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Zhaoyang Xu, Guoxiong Lin, Han Zhang, Shengchun Xu and Ming Zhang

OBJECTIVE

Kambin’s triangle and the safe triangle are common posterolateral approaches for lumbar transforaminal endoscopic surgery and epidural injection. To date, no consensus has been reached on the optimal transforaminal approach, in particular its underlying anatomical mechanism. The aim of this study was to investigate the 3D architecture of the neurovascular and adipose zones in the upper and lower lumbar intervertebral foramina (IVFs).

METHODS

Using the epoxy sheet plastination technology, 22 cadaveric lumbar spines (12 female and 10 male, age range 46–89 years) were prepared as a series of transverse (11 sets), sagittal (8 sets), and coronal (3 sets) slices with a thickness of 0.25 mm (6 sets) or 2.5 mm (16 sets). The high-resolution images of the slices were scanned and analyzed. The height, area, and volume of 30 IVFs from T12–L1 to L4–5 were estimated and compared. This study was performed in accord with the authors’ institutional ethical guidelines and approved by the institutional ethics committees.

RESULTS

The findings were as follows. 1) The 3D boundaries of the lumbar IVF and its subdivisions were precisely defined. 2) The 3D configuration of the neurovascular and adipose zones was different between the upper and lower lumbar IVFs; zoning in the upper lumbar IVFs was much more complex than that in the lower lumbar IVFs. 3) In general, the infraneural adipose zone gradually tapered and rotated from the inferoposterolateral aspect to the superoanteromedial aspect. 4) The average height, area, and volume of the IVF gradually increased from the upper to the lower lumbar spine. Within a lumbar IVF, the volumes below and above the inferior border of the dorsal root ganglia were similar.

CONCLUSIONS

This study highlights differences of fine 3D architecture of neurovascular and adipose tissues between the upper and lower lumbar IVFs, with related effects on the transforaminal approaches. The findings may contribute to optimization of the surgical approaches to and through the IVF at different lumbar spinal levels and also may help to shorten the learning curve for the transforminal techniques.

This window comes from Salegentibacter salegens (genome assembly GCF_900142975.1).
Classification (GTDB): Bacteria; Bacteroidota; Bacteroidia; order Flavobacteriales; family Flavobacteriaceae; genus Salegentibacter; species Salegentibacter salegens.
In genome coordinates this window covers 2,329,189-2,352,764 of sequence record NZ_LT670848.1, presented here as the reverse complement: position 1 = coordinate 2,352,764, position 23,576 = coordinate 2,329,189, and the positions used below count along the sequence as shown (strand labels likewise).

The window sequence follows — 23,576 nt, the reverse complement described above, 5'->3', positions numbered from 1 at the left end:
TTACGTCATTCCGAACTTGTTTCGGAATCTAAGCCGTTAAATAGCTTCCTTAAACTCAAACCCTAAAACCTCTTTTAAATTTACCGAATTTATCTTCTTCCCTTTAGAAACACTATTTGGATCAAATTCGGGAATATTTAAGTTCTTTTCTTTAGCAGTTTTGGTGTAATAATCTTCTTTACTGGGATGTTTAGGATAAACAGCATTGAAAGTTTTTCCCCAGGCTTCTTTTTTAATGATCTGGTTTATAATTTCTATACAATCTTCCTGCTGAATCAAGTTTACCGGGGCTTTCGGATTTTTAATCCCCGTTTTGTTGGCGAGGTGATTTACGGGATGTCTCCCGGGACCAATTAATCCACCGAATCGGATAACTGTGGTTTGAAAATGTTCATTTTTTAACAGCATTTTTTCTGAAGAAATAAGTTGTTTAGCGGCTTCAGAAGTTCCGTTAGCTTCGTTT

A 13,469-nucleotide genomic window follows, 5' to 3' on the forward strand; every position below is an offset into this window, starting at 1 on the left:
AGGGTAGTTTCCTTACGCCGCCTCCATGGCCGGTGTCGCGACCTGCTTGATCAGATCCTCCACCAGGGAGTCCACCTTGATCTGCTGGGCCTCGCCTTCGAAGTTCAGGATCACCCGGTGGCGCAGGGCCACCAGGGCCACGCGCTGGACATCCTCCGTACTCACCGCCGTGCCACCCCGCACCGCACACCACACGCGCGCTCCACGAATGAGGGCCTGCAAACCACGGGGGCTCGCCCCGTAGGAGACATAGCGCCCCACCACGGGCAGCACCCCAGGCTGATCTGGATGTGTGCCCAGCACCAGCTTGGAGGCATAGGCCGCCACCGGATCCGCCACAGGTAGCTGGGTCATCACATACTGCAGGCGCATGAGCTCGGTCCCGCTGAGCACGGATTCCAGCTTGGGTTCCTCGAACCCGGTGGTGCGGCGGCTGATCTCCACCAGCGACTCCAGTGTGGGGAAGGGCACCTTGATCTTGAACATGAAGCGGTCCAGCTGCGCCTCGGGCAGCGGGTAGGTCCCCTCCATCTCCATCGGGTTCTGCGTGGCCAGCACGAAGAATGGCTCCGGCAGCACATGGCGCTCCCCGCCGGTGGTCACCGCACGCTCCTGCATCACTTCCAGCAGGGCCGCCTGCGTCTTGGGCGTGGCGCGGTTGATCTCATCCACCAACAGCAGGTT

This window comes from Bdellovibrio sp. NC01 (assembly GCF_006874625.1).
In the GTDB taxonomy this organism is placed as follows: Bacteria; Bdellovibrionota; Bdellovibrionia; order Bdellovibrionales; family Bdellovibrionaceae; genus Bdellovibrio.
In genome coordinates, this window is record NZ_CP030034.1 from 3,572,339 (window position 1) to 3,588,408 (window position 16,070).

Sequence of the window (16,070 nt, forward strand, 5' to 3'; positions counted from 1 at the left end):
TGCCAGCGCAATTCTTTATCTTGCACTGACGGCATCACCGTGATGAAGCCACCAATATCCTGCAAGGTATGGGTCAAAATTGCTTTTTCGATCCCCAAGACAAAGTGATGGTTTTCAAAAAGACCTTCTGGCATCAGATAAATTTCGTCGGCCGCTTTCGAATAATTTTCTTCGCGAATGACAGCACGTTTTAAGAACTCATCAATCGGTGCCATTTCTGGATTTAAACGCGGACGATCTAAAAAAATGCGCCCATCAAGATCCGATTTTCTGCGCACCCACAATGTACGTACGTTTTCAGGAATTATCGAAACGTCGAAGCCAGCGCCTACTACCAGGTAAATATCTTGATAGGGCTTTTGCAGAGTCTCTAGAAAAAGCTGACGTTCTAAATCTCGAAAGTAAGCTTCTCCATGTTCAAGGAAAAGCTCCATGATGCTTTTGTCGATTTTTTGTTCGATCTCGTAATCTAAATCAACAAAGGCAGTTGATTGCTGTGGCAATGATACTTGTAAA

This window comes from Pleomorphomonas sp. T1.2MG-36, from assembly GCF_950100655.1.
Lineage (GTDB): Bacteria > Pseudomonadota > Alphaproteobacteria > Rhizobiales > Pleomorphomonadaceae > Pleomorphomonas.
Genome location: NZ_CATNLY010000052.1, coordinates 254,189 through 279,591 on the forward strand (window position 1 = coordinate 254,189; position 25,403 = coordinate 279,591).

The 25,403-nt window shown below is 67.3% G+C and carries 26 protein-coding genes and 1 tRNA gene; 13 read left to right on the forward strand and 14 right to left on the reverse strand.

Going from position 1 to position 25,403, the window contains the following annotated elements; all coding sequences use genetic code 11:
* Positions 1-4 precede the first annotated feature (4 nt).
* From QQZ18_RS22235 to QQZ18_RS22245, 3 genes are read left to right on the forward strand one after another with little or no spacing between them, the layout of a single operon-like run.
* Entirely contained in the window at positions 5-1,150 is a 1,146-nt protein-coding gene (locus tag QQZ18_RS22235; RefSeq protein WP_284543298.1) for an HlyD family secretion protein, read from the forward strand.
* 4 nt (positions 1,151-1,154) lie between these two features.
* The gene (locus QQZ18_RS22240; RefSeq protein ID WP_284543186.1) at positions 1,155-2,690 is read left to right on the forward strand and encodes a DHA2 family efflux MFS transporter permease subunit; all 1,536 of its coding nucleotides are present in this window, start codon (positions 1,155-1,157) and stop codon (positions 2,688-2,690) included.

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Zhaoyang Xu, Lili Tu, Yanyan Zheng, Xiaohui Ma, Han Zhang and Ming Zhang

OBJECTIVE

Meralgia paresthetica is commonly caused by mechanical entrapment of the lateral femoral cutaneous nerve (LFCN). The entrapment often occurs at the site where the nerve exits the pelvis. Its optimal surgical management remains to be established, partly because the fine architecture of the fascial planes around the LFCN has not been elucidated. The aim of this study was to define the fascial configuration around the LFCN at its pelvic exit.

METHODS

Thirty-six cadavers (18 female, 18 male; age range 38–97 years) were used for dissection (57 sides of 30 cadavers) and sheet plastination and confocal microscopy (2 transverse and 4 sagittal sets of slices from 6 cadavers). Thirty-four healthy volunteers (19 female, 15 male; age range 20–62 years) were examined with ultrasonography.

RESULTS

The LFCN exited the pelvis via a tendinous canal within the internal oblique–iliac fascia septum and then ran in an adipose compartment between the sartorius and iliolata ligaments inferior to the anterior superior iliac spine (ASIS). The iliolata ligaments newly defined and termed in this study were 2–3 curtain strip–like structures which attached to the ASIS superiorly, were interwoven with the fascia lata inferomedially, and continued laterally as skin ligaments anchoring to the skin. Between the sartorius and tensor fasciae latae, the LFCN ran in a longitudinal ligamental canal bordered by the iliolata ligaments.

CONCLUSIONS

This study demonstrated that 1) the pelvic exit of the LFCN is within the internal oblique aponeurosis and 2) the iliolata ligaments form the part of the fascia lata over the LFCN and upper sartorius. These results indicate that the internal oblique–iliac fascia septum and iliolata ligaments may make the LFCN susceptible to mechanical entrapment near the ASIS. To surgically decompress the LFCN, it may be necessary to incise the oblique aponeurosis and iliac fascia medial to the LFCN tendinous canal and to free the iliolata ligaments from the ASIS.